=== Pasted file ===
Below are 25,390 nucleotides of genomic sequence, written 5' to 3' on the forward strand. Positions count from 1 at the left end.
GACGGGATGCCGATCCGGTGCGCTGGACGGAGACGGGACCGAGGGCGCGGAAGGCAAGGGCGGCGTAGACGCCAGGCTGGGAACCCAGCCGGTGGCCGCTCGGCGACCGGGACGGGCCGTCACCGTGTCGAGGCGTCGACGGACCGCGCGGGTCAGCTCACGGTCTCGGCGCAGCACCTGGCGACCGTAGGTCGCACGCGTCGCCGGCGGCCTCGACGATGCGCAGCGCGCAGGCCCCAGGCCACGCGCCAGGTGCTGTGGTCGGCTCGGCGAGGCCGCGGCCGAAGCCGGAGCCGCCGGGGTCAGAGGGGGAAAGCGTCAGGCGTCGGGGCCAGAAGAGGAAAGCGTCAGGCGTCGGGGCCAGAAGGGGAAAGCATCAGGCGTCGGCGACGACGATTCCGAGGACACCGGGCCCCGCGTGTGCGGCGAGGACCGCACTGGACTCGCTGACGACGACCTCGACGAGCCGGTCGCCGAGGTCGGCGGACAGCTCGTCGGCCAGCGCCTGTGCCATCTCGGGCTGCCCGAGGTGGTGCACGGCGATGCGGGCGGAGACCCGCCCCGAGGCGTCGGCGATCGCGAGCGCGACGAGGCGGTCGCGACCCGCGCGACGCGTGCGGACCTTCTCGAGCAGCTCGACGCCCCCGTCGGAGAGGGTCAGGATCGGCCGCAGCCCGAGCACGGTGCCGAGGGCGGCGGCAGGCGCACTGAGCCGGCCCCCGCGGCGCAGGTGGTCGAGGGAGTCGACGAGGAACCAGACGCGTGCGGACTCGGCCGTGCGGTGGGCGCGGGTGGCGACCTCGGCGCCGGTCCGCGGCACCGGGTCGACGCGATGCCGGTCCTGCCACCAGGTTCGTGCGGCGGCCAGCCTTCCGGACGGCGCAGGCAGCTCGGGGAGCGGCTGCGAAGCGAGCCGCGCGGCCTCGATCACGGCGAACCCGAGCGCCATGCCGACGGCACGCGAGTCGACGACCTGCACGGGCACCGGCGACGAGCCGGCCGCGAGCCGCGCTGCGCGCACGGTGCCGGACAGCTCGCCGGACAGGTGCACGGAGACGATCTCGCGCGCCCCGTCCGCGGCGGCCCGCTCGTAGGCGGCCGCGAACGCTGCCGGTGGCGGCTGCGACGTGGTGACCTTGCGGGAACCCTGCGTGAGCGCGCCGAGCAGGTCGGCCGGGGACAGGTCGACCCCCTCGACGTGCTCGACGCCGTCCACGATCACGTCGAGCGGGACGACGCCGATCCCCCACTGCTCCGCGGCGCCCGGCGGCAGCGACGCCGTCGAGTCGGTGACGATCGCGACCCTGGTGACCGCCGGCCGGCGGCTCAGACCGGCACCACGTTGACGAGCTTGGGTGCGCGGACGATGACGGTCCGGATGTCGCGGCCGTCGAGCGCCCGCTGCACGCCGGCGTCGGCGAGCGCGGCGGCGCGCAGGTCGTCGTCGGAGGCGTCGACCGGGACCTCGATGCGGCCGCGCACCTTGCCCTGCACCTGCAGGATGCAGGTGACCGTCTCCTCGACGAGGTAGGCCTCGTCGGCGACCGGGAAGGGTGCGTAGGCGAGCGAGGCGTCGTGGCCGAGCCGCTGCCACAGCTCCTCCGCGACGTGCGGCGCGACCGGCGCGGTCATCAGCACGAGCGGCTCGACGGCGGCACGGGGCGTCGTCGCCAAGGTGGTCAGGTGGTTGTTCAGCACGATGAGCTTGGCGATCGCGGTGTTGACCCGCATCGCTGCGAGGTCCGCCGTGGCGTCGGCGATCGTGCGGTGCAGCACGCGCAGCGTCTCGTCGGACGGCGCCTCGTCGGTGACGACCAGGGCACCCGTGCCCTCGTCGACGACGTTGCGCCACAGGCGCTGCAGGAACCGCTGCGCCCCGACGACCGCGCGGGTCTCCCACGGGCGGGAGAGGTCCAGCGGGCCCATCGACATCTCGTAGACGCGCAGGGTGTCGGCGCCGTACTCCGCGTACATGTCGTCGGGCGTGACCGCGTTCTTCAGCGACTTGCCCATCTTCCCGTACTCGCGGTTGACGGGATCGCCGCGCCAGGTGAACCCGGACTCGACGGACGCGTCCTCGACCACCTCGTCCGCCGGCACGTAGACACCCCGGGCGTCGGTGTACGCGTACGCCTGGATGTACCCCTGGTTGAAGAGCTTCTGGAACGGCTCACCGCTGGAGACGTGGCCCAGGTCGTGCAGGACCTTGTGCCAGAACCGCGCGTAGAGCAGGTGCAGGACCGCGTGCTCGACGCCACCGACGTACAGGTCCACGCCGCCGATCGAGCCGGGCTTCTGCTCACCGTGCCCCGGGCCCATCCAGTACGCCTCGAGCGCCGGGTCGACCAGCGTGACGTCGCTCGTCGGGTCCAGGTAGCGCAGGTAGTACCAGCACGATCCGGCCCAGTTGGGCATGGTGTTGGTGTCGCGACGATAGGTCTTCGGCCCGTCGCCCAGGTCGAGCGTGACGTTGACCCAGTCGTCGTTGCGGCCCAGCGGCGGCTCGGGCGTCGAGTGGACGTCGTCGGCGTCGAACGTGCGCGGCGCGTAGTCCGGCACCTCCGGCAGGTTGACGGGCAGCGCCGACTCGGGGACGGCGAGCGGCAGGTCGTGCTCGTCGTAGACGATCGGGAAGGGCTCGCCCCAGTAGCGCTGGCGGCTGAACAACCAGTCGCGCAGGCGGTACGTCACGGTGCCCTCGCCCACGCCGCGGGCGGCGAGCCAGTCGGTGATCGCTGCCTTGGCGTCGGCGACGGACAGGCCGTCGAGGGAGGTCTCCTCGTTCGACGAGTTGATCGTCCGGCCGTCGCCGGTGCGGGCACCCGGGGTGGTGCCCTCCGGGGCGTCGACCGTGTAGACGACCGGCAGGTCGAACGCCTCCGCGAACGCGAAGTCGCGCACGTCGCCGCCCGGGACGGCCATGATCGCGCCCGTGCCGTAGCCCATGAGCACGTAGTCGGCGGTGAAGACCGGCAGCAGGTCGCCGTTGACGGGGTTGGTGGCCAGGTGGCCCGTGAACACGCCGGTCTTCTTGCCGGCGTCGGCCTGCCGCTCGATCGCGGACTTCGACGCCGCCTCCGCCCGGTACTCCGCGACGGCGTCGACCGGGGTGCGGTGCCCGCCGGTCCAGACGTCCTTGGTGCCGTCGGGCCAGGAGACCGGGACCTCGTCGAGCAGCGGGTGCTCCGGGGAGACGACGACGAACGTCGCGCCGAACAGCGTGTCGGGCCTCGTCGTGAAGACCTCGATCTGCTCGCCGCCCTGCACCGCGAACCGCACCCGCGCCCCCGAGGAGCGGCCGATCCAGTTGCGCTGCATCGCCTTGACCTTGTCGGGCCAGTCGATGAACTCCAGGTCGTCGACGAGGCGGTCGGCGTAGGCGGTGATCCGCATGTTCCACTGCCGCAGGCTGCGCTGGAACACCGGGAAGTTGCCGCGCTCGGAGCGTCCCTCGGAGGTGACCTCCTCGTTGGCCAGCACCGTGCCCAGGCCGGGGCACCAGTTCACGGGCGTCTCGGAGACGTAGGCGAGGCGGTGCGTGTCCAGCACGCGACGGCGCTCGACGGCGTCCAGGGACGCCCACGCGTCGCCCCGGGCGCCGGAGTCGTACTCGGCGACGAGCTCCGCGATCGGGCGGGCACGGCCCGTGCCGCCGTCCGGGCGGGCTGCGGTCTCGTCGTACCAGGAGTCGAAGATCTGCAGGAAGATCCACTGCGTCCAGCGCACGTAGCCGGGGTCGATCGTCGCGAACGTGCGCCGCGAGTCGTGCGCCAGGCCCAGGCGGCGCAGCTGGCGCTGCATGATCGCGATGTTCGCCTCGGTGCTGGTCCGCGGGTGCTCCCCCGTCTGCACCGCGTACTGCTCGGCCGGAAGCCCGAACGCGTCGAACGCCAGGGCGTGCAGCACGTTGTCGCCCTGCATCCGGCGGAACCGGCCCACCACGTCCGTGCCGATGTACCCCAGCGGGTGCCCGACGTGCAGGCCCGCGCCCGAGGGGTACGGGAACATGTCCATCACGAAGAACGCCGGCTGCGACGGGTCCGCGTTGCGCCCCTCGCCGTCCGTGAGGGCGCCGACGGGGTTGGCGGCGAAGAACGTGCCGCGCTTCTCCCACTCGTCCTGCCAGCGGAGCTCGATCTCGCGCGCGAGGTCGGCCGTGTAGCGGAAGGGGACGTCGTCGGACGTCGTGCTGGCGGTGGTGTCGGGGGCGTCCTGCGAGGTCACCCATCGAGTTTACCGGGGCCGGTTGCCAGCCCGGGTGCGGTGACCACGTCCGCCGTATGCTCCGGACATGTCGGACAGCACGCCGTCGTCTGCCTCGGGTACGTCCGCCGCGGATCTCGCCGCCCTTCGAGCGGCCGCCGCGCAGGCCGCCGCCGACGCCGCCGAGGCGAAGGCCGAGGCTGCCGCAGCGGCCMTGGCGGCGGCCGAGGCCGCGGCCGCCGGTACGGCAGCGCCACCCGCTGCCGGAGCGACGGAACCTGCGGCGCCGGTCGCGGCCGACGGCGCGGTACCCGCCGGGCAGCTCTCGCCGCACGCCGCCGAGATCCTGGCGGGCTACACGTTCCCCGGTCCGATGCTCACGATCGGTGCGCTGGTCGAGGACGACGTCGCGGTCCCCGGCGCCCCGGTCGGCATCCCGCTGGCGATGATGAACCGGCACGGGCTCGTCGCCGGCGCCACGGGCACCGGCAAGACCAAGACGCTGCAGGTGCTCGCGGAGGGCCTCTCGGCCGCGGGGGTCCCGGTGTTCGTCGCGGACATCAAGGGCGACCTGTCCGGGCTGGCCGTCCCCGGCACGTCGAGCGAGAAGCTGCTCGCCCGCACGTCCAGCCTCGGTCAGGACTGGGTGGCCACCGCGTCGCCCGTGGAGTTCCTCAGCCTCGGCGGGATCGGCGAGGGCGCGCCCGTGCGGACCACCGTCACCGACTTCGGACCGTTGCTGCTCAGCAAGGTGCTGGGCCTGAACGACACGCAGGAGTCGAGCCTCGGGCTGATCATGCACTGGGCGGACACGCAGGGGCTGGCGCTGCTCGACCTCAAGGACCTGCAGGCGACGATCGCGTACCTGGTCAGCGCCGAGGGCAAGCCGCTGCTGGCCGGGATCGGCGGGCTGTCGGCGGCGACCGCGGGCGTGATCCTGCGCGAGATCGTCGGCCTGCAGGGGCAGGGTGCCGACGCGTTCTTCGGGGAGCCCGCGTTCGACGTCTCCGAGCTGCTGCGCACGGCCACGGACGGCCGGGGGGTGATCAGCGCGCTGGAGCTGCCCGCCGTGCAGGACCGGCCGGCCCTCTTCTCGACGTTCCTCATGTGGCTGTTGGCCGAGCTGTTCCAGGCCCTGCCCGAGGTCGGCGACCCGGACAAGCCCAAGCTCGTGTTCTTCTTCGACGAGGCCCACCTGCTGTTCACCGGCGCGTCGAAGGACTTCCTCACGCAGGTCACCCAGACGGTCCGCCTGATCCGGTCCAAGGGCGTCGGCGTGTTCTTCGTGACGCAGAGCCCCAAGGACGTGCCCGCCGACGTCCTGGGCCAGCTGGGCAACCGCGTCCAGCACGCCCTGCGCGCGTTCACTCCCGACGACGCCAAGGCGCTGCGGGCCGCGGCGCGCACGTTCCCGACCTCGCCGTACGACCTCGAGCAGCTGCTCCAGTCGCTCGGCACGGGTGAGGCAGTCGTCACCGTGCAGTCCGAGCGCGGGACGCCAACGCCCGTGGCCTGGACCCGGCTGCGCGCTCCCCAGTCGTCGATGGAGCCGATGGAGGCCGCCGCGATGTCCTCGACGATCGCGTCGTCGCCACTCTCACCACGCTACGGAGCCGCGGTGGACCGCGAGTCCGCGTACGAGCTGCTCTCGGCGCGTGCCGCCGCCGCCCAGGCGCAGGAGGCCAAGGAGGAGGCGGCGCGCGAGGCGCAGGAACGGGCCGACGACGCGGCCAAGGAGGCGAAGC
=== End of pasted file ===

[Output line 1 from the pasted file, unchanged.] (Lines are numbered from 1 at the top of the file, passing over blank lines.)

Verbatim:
Below are 25,390 nucleotides of genomic sequence, written 5' to 3' on the forward strand. Positions count from 1 at the left end.